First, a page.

At this point, the goal made will feel fitting and can characterize the outcome we want at the end of the year. As exciting as it can be to have a goal in mind, the year is 365 days, and it will be hard to maintain this excitement as weeks go by. If my goal is to lose weight, my excitement might bring me to the gym, but what happens when a month goes by, and my weight has only slightly improved? This is where objectives come in and are made to measure progress better.

In therapy, setting goals for mental health recovery can seem overwhelming to start with, so we break it down. When we break a big picture goal down into steps, those steps are called, objectives. Now how can you find that smaller objective? This is where a scaling question becomes useful. Therapists ask, “If you had to rate yourself, 1 being nowhere near achieving your goal, and 10 being successful, where would you mark yourself?” And then, once you find a number that suits you, “What can you do between now and next week that can take a baby step forward on the scale?” These questions force us to break down the big picture and give us a direction forward. And how you want to time your progress is entirely up to you, it can be weekly or monthly, but regardless, you want to make sure your baby step progression is realistic and matches what you know you can do.

Following each objective, you should incorporate an evaluation that acts as another reflection. Maybe you learn something about your motivation, habits, thoughts, and feelings; the point is, evaluation can serve as preparation for roadblocks that might come up. It could also make you recognize if an objective was too ambitious, and so you scale it down appropriately for the next objective.


Whenever we set a goal or carry out an objective it is important to feel motivated throughout the process to bring us to completion. To get a picture of how motivated I feel, I incorporate these three questions into my reflections prior to starting each objective:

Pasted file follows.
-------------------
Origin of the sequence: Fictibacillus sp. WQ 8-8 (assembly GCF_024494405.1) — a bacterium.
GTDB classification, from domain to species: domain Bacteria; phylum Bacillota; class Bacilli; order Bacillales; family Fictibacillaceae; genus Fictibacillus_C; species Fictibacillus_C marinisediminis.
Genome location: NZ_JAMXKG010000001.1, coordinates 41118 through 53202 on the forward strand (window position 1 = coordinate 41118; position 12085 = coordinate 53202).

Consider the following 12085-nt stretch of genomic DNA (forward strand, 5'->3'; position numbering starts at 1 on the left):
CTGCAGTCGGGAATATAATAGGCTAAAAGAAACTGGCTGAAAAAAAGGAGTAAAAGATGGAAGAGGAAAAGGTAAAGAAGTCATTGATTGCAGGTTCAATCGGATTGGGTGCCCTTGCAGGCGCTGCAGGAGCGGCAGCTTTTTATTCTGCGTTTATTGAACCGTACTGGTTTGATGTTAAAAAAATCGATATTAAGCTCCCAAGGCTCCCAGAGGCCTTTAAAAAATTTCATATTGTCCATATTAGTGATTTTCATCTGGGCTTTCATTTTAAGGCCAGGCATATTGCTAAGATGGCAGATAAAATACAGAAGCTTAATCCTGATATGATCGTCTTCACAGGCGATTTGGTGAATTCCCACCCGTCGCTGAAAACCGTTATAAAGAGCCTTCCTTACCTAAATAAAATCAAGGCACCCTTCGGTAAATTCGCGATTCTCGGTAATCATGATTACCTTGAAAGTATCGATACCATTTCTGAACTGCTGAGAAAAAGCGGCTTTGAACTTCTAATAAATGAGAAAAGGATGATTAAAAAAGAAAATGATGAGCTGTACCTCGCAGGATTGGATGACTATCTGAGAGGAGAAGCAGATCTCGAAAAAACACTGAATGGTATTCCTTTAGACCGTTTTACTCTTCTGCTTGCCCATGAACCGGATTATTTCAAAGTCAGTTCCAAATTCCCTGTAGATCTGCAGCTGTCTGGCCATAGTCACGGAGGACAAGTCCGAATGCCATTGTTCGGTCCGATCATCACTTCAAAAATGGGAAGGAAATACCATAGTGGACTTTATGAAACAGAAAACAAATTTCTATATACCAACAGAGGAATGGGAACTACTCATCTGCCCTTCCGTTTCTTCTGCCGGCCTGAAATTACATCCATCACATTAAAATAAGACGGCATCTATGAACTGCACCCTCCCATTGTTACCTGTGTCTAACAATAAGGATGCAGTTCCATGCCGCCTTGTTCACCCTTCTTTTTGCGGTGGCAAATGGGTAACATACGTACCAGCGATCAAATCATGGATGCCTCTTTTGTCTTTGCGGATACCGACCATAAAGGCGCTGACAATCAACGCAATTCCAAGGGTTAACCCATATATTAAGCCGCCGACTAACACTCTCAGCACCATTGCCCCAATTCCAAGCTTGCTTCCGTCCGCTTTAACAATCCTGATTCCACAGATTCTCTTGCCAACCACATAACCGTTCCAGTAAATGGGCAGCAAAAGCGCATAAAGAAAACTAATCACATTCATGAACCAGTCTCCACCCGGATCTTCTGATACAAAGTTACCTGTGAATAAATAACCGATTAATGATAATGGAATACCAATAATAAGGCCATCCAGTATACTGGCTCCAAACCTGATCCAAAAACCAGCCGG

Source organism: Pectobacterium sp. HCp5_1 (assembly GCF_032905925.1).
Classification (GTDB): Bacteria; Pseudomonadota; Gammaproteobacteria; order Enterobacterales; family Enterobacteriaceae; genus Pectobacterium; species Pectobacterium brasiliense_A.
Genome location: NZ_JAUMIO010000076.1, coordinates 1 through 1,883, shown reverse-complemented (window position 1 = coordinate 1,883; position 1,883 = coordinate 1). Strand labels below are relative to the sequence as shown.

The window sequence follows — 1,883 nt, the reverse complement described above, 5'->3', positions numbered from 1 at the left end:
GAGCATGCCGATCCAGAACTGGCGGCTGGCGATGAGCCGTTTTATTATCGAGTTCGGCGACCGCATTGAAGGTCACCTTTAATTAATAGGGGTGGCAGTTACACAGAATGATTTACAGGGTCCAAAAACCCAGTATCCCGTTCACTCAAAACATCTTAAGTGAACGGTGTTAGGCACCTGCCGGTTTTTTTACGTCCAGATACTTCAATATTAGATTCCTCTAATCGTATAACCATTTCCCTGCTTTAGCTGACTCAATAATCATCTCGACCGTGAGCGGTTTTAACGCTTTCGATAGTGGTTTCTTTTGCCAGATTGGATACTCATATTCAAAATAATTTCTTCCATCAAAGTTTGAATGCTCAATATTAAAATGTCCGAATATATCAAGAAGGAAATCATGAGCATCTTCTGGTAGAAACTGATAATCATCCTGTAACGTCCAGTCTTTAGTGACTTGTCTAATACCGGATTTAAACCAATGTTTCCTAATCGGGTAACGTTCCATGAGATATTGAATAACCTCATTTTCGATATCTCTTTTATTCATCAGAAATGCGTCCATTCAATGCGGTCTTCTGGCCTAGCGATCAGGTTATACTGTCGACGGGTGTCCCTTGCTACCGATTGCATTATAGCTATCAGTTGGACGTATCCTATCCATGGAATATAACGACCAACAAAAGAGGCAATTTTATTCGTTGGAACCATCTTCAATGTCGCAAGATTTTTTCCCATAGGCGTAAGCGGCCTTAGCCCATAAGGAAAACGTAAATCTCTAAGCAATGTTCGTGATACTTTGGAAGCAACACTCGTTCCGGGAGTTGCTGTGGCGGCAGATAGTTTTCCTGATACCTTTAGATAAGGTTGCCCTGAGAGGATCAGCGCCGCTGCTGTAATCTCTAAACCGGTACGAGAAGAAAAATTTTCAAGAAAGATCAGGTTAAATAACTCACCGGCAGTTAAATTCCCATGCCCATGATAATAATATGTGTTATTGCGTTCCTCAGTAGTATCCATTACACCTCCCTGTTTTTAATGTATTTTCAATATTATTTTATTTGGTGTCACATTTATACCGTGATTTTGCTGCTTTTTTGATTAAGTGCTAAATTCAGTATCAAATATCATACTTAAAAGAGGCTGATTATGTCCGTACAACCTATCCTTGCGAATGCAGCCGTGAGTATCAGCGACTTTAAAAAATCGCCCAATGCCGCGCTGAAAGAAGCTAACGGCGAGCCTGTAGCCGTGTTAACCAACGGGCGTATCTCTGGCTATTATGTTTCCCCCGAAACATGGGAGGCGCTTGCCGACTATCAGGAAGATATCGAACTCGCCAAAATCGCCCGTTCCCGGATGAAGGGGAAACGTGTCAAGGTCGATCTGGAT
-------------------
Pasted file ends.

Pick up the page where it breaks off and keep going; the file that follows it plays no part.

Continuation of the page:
1. Do I believe that I can do it?
  2. Do I believe that it will work?
  3. Do I believe that this is worth it?

The first question tackles self-efficacy, the belief in your ability to succeed. If we believe we can succeed, then we feel empowered to accomplish our goals. The second question forces us to examine the steps we have outlined to complete our goal and whether the goal will gratify our values.

Now that last question ties right back into how we create our goals. If goals are made that reflect our values, then that can feed into our motivation to maintain those goals throughout the new year. This process of identifying, maintaining, and completing goals can be difficult. Still, if done with intention, each step along the way will inform the other, and help make 2020 a year filled with accomplishments.


Miller, W. R., & Rollnick, S. (2013). . Guilford press.

TedxTalks. (2013, December 5). . [Video]. Youtube.

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Armahn Rassuli

Written by

A doctoral student in Clinical Psychology sharing mental health articles whenever I have time. Masters Degree in Clinical Mental Health Counseling.

The Startup

Get smarter at building your thing. Follow to join The Startup’s +8 million monthly readers & +725K followers.

Armahn Rassuli

Written by

A doctoral student in Clinical Psychology sharing mental health articles whenever I have time. Masters Degree in Clinical Mental Health Counseling.

The Startup

Get smarter at building your thing. Follow to join The Startup’s +8 million monthly readers & +725K followers.